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Ross Goutcher, Paul Hibbard; Masking Effects in Cyclopean Surface Perception. Journal of Vision 2016;16(12):835. doi: 10.1167/16.12.835.
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© ARVO (1962-2015); The Authors (2016-present)
The perception of disparity-defined cyclopean form requires both the successful measurement of disparity and the linkage of multiple disparity measurements across the image. Performance limitations in cyclopean tasks may therefore depend on both difficulties arising at the disparity measurement stage and at later stages, where surface structure is determined. To assess the contribution of these factors in cyclopean tasks, participants were presented with disparity-defined random-dot sinusoidal corrugations in depth and asked to perform an orientation discrimination task. Corrugations were presented embedded in random-dot masks, which were structured as either random disparity distributions, or anti-phase disparity sinusoids. Multiple mask types were used in order to assess the contributions of both random and structured disparity signals in disrupting cyclopean performance. Thresholds were obtained for the number of masking dots required to reduce orientation discrimination performance to 75% correct levels. For random disparity distributions, mask-to-surface-dot ratios increased with increasing numbers of surface dots, ranging from 0.91 for 60-dot corrugations to 3.5 for 200-dot corrugations. For anti-phase masks with a 120-dot target corrugation, thresholds were around a mask-to-surface-dot ratio of 0.5, falling to chance performance by a ratio of 1. These results show that anti-phase mask structures are more effective at disrupting cyclopean performance than random disparity distributions. At a ratio of 1, where the numbers of mask and surface dots are equal, performance in the cyclopean orientation discrimination task improved, to above threshold performance, with increasing disparity amplitude of the corrugation, decreasing cyclopean frequency, or an increase in the total number of stimulus dots. Using a local cross-correlation model of disparity measurement, we show that psychophysical performance cannot be fully accounted for by a decrease in cross-correlation measures at target disparities, but must instead result from ambiguities arising in processes involved with the linkage of multiple disparity measurements.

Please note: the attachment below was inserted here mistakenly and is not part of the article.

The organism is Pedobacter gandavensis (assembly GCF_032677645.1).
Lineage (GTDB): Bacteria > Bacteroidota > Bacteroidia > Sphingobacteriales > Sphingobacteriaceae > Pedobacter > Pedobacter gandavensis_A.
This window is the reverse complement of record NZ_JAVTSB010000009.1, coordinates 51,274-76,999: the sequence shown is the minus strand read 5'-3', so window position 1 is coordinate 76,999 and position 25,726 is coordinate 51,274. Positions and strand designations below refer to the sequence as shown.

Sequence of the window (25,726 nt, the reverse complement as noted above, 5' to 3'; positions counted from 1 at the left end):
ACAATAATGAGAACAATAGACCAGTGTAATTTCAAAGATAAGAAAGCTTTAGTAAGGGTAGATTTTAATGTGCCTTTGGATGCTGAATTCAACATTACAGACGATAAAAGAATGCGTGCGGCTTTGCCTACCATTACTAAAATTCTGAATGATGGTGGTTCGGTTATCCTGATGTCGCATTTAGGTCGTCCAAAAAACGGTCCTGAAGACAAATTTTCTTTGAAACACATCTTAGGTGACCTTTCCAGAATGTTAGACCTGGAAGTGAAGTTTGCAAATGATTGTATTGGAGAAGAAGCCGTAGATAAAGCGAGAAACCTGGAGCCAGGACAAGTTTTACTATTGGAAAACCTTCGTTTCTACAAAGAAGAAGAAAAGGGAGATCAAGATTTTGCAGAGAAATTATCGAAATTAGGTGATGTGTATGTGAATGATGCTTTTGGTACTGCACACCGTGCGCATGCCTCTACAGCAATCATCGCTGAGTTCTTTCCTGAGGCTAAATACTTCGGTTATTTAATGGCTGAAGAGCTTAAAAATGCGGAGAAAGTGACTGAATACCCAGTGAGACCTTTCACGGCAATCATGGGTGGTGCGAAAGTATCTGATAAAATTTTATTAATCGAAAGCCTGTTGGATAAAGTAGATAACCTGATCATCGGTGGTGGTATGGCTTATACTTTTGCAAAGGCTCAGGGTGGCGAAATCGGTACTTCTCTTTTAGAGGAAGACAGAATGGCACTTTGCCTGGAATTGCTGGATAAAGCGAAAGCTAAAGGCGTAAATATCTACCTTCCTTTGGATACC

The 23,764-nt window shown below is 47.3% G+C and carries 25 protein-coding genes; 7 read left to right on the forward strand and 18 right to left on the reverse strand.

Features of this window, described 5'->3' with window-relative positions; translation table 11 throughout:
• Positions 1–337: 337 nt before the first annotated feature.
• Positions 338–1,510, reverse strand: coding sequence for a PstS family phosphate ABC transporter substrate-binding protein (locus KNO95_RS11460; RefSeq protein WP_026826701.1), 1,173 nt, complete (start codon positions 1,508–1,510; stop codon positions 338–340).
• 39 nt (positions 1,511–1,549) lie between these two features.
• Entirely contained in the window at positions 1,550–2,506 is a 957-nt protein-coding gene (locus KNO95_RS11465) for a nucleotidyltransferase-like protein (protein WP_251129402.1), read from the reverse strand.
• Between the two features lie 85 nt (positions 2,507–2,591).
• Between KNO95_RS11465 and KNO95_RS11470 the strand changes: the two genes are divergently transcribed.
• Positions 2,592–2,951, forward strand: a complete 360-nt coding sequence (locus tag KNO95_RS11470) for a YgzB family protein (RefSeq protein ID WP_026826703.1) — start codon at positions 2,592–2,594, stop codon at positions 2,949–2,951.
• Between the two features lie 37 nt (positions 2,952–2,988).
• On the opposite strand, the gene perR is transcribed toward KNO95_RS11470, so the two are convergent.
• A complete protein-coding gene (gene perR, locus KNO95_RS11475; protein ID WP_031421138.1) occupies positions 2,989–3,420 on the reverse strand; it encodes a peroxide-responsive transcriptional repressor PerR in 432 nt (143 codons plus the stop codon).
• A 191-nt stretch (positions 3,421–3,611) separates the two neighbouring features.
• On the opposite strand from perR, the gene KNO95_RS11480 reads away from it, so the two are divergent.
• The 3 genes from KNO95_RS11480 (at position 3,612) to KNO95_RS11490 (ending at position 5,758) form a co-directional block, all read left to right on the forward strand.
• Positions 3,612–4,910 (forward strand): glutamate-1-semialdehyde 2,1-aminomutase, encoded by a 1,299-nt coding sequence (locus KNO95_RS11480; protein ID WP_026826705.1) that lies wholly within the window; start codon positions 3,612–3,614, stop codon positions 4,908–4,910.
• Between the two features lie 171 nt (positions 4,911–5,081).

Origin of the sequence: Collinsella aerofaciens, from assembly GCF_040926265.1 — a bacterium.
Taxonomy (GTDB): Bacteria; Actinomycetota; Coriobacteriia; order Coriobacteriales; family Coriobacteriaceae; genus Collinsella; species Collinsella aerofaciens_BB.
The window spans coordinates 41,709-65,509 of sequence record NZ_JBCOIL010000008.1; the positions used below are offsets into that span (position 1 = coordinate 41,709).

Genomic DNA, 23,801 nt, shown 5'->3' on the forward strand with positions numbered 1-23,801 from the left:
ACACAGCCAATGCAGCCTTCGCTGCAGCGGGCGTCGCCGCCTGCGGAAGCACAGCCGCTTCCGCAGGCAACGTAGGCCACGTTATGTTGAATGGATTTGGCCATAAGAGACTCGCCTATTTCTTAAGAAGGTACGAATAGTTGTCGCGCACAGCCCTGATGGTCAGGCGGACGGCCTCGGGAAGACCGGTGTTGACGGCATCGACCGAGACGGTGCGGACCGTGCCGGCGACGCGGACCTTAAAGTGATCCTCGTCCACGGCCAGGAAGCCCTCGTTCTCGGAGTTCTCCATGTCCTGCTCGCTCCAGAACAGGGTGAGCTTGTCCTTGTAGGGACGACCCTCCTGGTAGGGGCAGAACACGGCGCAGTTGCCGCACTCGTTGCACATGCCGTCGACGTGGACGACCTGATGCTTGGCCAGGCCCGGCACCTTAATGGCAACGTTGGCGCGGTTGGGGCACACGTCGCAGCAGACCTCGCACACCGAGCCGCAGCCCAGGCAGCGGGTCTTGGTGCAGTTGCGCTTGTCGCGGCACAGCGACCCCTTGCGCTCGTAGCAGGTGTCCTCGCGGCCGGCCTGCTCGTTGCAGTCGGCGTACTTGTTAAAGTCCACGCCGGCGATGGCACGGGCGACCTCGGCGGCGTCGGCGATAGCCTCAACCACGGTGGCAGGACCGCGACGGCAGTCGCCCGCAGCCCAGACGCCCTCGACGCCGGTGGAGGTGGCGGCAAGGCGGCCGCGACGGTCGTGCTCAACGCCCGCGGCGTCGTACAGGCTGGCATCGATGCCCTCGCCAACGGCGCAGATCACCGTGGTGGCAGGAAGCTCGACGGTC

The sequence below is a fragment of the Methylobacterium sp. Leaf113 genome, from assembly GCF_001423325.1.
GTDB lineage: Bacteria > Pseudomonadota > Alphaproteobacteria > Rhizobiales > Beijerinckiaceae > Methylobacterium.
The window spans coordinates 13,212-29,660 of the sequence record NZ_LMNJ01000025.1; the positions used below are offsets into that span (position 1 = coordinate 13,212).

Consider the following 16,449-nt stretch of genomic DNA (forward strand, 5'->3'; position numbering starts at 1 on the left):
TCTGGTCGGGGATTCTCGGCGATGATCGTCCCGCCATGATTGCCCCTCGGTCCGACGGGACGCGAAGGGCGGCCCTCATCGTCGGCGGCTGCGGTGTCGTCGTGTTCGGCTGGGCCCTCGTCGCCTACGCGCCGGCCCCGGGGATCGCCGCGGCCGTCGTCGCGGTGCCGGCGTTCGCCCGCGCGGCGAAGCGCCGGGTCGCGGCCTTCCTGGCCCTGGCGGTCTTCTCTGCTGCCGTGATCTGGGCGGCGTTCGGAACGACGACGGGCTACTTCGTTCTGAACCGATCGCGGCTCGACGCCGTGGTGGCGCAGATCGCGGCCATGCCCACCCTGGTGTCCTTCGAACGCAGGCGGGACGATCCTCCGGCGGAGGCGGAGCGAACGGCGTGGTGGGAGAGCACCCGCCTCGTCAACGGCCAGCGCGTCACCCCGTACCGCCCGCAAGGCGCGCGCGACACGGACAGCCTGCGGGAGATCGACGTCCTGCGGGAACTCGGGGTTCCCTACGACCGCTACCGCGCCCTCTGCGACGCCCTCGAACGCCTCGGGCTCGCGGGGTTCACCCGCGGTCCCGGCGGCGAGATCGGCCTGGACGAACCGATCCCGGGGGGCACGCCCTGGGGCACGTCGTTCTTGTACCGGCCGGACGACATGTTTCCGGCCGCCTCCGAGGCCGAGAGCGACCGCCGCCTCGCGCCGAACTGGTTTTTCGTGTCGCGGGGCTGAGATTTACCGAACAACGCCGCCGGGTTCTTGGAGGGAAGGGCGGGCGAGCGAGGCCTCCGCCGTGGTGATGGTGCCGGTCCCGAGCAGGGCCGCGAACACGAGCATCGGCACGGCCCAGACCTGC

Meeting abstract presented at VSS 2016
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